Moreover, a section of Matthew Barney’s new film, “Cremaster 5” was screened for the first time on 18th June at the Portikus Museum in Frankfurt.

Inauguration of Palazzo Re Rebaudengo.

On 27th September, the Fondazione inaugurated a new museum space at Guarene d’Alba.
The refurbishment of the ground floor of the noble quarters of Palazzo Re Rebaudengo has been terminated. Owing to its architectural importance, the palazzo was listed by the Ministero per i Beni Culturali e Ambientali on 22nd December 1993 under law 1089/39. The aim with the palazzo is to bring Italian and international art to an area which is in the process of developing a vocation for tourism and culture to add to its fame for gastronomy and wine-making.

The inauguration on 27th September saw the following events taking place:

Guarene Arte 97 A group exhibition by eight young artists aged less than 30 years from different countries and selected by a number of museum directors and curators. Each artist exhibited a work and one project to be made in the future. An international jury comprising Michelangelo Pistoletto, artist, José Lebrero Stals, Curator of the Museu d’Art Contemporani of Barcelona and Christine Van Assche, Curator of the Centre Pompidou in Paris, assigned the Fondazione Sandretto Re Rebaudengo Prize for the best work on show to the Italian artist, Simone Berti, and the Regione Piemonte Prize for the best project to the Dutch artist, Mark Manders, whose work would enter the region’s collection of art.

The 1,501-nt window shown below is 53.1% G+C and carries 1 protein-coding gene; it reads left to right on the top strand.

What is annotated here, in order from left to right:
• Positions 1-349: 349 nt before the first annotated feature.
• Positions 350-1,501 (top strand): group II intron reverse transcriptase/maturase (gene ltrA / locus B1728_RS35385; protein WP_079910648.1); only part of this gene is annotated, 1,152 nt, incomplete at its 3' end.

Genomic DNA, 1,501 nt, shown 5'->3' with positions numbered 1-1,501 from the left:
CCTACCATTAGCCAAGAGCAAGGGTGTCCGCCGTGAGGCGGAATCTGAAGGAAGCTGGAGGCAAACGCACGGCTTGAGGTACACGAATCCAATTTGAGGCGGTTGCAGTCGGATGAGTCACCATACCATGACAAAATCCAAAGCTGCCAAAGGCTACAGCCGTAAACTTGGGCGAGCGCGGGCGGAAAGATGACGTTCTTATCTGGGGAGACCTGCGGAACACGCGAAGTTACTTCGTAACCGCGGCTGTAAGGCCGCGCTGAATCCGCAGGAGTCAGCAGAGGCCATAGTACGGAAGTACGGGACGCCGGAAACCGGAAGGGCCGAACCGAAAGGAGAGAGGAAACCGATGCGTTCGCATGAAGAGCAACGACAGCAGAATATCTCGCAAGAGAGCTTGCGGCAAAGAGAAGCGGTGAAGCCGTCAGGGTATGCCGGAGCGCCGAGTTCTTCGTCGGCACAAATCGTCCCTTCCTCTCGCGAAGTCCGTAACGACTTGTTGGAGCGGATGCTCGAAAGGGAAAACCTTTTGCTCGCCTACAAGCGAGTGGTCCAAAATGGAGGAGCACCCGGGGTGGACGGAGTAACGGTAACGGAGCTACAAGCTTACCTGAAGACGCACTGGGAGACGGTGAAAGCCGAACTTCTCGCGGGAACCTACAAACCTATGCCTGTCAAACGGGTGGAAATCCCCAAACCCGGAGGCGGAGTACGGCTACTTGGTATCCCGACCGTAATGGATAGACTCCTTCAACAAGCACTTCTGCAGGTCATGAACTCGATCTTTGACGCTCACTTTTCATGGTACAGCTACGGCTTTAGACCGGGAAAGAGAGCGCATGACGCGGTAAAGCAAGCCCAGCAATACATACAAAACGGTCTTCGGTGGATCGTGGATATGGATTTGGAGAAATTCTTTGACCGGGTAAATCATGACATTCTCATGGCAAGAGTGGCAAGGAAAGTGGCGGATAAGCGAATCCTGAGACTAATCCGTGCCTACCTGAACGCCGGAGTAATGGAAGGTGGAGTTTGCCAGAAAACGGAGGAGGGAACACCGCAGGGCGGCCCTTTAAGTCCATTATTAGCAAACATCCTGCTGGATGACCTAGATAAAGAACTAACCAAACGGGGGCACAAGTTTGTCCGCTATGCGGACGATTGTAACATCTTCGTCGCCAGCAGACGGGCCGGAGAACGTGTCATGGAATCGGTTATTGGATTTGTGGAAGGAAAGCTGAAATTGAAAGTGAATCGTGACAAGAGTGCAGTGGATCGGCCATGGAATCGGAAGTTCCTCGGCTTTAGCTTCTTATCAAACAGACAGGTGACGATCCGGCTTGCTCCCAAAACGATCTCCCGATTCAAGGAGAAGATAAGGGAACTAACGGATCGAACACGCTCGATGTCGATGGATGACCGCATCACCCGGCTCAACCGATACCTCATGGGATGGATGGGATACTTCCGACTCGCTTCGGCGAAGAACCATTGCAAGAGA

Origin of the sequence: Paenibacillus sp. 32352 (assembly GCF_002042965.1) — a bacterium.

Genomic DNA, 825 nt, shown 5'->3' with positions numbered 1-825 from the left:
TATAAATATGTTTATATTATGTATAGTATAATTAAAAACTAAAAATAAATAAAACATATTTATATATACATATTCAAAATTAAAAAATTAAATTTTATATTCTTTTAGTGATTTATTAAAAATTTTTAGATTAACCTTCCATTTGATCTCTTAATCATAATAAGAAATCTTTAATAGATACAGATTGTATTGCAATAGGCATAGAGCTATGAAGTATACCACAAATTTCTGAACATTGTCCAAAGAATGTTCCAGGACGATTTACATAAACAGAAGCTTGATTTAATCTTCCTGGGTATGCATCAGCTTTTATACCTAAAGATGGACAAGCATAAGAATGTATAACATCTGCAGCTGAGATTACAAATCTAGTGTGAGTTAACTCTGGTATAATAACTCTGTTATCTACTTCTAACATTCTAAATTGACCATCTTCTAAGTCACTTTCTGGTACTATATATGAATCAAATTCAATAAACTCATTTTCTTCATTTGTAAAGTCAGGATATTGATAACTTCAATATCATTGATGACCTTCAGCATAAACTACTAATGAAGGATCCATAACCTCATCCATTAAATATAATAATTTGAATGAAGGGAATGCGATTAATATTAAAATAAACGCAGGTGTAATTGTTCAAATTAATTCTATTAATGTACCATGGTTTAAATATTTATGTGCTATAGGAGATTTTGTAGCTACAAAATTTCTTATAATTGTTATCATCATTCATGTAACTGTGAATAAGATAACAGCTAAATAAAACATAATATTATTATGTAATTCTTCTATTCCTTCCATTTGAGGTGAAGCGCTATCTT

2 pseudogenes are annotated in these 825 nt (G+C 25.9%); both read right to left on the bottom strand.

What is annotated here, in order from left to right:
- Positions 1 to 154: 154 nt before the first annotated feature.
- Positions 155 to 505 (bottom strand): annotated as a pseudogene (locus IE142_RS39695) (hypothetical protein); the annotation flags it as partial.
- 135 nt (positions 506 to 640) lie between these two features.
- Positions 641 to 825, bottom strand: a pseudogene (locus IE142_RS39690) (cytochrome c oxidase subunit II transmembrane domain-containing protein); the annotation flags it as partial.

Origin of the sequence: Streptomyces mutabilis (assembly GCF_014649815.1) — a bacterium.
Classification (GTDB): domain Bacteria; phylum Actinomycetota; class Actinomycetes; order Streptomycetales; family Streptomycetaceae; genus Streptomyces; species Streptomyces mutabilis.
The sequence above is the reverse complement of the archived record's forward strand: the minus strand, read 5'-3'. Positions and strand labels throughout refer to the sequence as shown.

As part of the event, the work produced by the German artist, Tobias Rehberger, winner of the 1996 edition of the Regione Piemonte Prize was exhibited. A monograph published by the Fondazione on the artist, Stefano Arienti (winner of the 1996 Rome Qudriennale) was also presented.